Patients were excluded from this study if they had evidence of latent or active tuberculosis (that is, they had to have clear chest x ray findings and a negative purified protein derivative skin test); had chronic or clinically significant infection, malignancy, or congestive heart failure; or if they had used TNFα inhibitors previously. Concomitant methotrexate (MTX) treatment (up to 25 mg/week) was allowed at least 3 months before the first infusion and was maintained at a stable dose for at least 4 weeks before the first infusion. Oral corticosteroid use was permitted at a stable dose equivalent to no more than 10 mg prednisone a day. The use of DMARDs (other than MTX) or intra-articular corticosteroids was prohibited within 4 weeks before the first infusion, and DMARD use other than MTX was not allowed during the trial. Concurrent use of topical or systemic drugs/treatments for psoriasis was not permitted during the study, with the exception of low potency topical corticosteroids on the face or groin.

Study design

This study was conducted at 36 centres: 19 in the US, 9 in Europe, and 8 in Canada. The first patient was enrolled on 20 December 2002, and the last patient completed the week 24 visit on 22 January 2004. Institutional Review Boards at the participating sites approved the study, and written informed consent was obtained from all patients before any protocol-specific procedures were performed.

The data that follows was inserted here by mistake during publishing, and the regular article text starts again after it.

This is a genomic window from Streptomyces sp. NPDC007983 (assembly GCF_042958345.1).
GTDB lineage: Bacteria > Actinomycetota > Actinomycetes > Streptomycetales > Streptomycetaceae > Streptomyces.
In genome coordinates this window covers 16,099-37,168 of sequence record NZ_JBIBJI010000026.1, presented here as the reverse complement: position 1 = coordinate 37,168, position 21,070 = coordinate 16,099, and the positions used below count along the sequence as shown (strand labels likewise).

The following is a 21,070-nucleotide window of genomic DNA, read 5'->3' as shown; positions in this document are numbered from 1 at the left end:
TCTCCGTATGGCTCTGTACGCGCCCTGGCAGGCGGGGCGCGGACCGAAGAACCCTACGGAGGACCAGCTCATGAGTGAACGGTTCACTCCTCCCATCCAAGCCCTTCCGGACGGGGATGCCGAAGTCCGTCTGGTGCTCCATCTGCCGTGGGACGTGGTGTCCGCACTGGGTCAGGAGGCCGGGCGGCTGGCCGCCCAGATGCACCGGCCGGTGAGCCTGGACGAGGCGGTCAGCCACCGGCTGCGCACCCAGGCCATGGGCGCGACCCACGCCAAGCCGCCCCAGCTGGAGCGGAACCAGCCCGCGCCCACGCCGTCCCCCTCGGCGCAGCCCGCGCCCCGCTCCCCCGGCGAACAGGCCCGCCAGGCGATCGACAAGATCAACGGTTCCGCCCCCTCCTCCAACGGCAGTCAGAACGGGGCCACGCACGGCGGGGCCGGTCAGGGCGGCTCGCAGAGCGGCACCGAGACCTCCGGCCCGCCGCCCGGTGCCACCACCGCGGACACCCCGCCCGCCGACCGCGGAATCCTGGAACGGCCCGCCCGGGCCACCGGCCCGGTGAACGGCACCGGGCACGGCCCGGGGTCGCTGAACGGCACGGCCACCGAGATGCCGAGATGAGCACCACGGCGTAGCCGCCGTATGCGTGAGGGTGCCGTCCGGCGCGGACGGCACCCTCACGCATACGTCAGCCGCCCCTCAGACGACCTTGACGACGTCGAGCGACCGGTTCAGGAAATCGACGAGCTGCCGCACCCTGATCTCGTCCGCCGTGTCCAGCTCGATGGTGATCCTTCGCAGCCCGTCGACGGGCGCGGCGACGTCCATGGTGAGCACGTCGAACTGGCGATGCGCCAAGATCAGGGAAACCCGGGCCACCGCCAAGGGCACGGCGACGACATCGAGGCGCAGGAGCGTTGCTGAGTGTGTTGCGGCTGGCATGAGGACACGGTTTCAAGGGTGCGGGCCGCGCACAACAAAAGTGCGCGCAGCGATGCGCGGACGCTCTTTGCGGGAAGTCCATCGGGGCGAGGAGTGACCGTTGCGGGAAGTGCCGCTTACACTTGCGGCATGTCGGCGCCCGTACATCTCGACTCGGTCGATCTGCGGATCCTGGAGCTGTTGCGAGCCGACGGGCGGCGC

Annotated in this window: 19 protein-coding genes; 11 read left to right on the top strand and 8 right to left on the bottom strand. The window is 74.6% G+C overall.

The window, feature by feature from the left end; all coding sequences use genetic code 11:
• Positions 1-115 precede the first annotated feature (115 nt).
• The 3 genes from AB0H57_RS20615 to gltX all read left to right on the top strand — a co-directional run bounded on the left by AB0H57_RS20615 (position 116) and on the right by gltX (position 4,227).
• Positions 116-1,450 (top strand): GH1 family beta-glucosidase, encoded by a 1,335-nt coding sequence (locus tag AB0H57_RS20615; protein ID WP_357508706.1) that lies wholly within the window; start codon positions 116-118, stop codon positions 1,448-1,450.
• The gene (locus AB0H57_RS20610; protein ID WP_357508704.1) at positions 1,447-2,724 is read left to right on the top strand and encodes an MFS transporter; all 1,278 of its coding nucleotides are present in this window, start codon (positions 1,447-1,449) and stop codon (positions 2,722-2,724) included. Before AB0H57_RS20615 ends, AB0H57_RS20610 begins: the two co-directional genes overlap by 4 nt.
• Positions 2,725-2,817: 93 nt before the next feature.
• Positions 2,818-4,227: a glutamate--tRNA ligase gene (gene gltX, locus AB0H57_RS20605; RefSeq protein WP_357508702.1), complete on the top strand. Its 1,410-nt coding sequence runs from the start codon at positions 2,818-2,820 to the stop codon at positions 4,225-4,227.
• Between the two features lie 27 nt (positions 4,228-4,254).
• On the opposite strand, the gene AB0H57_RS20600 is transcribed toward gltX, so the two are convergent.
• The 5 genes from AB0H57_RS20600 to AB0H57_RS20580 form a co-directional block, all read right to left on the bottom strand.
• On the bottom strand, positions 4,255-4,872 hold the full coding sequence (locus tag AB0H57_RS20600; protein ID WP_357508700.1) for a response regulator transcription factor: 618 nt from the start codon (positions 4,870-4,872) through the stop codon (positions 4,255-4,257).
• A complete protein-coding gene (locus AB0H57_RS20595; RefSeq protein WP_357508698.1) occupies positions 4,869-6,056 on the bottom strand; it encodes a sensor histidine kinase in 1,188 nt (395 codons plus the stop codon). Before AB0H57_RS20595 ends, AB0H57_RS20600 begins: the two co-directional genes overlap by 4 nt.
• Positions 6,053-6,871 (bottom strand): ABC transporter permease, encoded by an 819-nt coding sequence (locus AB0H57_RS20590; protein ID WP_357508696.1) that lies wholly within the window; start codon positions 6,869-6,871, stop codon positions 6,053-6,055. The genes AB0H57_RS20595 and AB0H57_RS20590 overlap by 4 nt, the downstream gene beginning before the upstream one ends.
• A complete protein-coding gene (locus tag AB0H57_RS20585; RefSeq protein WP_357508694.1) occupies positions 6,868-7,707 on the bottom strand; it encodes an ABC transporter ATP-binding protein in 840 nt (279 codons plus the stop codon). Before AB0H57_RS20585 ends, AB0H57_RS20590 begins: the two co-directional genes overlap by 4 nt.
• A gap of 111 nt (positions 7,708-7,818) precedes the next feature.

This was a phase III, double blind, placebo controlled, randomised, parallel group study, in which patients were randomly assigned in a 1:1 ratio to receive infusions of either placebo or infliximab 5 mg/kg at weeks 0, 2, and 6 followed by maintenance dosing at weeks 14 and 22. Randomisation was stratified by investigational site and baseline MTX use and was performed using a dynamic patient allocation algorithm. To offer active treatment to patients randomised to placebo, any patient with <10% improvement from baseline in both swollen and tender joint counts entered early escape and received infliximab 5 mg/kg at weeks 16, 18, and 22. To maintain the blinding, patients randomised to infliximab who had <10% improvement received additional placebo infusions at weeks 16 and 18. Patients were assigned to this early escape using a blinded procedure that was part of an interactive patient allocation algorithm so that the option for early escape was not at the discretion of the patient or the physician.

Study agent

The study drug was prepared by an unblinded research pharmacist. Infliximab (Remicade; Centocor, Malvern, PA) was supplied in single-use 20 ml vials containing 100 mg of the lyophilised powder. Placebo was identically formulated except that it did not contain infliximab. Study drug infusion was started within 3 hours of reconstitution. The infusion solution was administered by blinded investigators over 2 hours.

Study procedures and evaluations